Bristol Sound and Vision 2012: Ears-on with Grado’s GS1000i and PS1000 Headphones

If you told us to pick you out a pair of headphones – money no object – we’d pick you out a pair of Grado GS1000i or PS1000, which after trying out today, we firmly believe are some of the best –if not the best – headphones on the planet.

Grado is a family-founded and run company that specializes in only the best audio technology, and the GS1000i and PS1000 models are the jewels in their crown – the crème-de-la-crème of audio technology, and with RRPs of £1,100 and £1795 respectively, you’d expect that.

Both models feature a very similar design, with the materials used differing from handcrafted mahogany with the GS1000i and a polished metal alloy in the PS1000. Both look the part, but as STUFF magazine pointed out in its review, the GS1000i model and its wooden design may make you look and feel like a WW2 radio operator – we prefer the PS1000’s silver-styled looks.

Looks aside, both pairs are astonishingly well built and both sound absolutely incredible. One of the first things you’ll notice when you plug them in to your Hi-Fi is how thick the cable is, which is reassuringly sturdy and well-made – streets ahead of the thin and flimsy cabling that is used in most sub-£100 headphones on the market.

Once we were plugged in, the cans went on and we prepared for what could be the best sound quality we’d ever heard, or a massive disappointment. Both pairs are extremely comfortable once on your head – this you’ll notice immediately. The ear cups are made of dense foam, which form a perfect enclosure around your ears, creating a “room” for each ear in effect. We preferred this much more to the shiny, plastic-covered ear cups on other headphones. You’ll also notice that the cups provide such a decent seal that they block out most external noise.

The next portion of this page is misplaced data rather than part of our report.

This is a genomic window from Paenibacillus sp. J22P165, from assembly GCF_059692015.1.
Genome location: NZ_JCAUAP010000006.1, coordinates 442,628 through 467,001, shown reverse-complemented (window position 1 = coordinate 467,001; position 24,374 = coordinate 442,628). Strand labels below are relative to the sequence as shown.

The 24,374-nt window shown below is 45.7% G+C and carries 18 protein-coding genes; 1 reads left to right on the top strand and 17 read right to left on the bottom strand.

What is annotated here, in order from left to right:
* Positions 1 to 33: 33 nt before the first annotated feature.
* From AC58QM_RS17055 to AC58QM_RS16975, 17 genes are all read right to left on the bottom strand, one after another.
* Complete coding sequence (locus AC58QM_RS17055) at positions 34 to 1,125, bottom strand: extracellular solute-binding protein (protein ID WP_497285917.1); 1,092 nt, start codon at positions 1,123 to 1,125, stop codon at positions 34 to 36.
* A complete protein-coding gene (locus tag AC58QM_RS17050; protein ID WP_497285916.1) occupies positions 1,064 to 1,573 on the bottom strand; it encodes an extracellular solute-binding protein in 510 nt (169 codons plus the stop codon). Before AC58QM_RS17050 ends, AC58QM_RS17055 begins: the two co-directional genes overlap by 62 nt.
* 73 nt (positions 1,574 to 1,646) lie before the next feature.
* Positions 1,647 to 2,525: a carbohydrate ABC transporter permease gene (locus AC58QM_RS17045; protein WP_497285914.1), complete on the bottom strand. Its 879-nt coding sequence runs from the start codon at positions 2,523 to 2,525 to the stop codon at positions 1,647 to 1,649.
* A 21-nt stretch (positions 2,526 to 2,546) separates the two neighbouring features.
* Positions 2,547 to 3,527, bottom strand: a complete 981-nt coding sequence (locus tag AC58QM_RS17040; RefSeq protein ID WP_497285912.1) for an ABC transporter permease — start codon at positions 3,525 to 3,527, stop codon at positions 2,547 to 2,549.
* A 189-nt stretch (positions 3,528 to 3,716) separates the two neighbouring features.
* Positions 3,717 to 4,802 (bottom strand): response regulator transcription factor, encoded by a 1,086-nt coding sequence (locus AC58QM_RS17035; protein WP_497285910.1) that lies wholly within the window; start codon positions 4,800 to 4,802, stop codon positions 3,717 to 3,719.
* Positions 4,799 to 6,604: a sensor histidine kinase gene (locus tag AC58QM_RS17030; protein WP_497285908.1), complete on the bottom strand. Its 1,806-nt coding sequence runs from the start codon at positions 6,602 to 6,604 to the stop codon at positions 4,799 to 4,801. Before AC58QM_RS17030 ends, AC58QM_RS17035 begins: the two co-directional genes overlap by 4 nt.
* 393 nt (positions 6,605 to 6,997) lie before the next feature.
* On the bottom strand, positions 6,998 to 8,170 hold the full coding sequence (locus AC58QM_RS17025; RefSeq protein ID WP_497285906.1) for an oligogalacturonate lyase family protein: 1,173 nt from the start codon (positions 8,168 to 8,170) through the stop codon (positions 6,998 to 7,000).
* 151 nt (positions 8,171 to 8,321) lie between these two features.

The GS1000i and PS1000 offer the same four key features – a vented diaphragm, wooden air chamber, copper voice wire and copper connecting cord. All of this, plus the design and engineering inside, makes them mind-blowing to listen to. The level of detail is something we’ve never heard before, and we were able to pick out delicate elements of a song that we’d never heard before.

Although we didn’t get as long as we’d like to sit and listen to both models, we picked up a downside that could be found in prolonged use. Despite the very comfy ear cups on both models, they feature a flat and unpadded headband. This wasn’t uncomfortable when we listened briefly, but it may become a small problem encountered in prolonged listening periods. The only other downside, of course, is the price.

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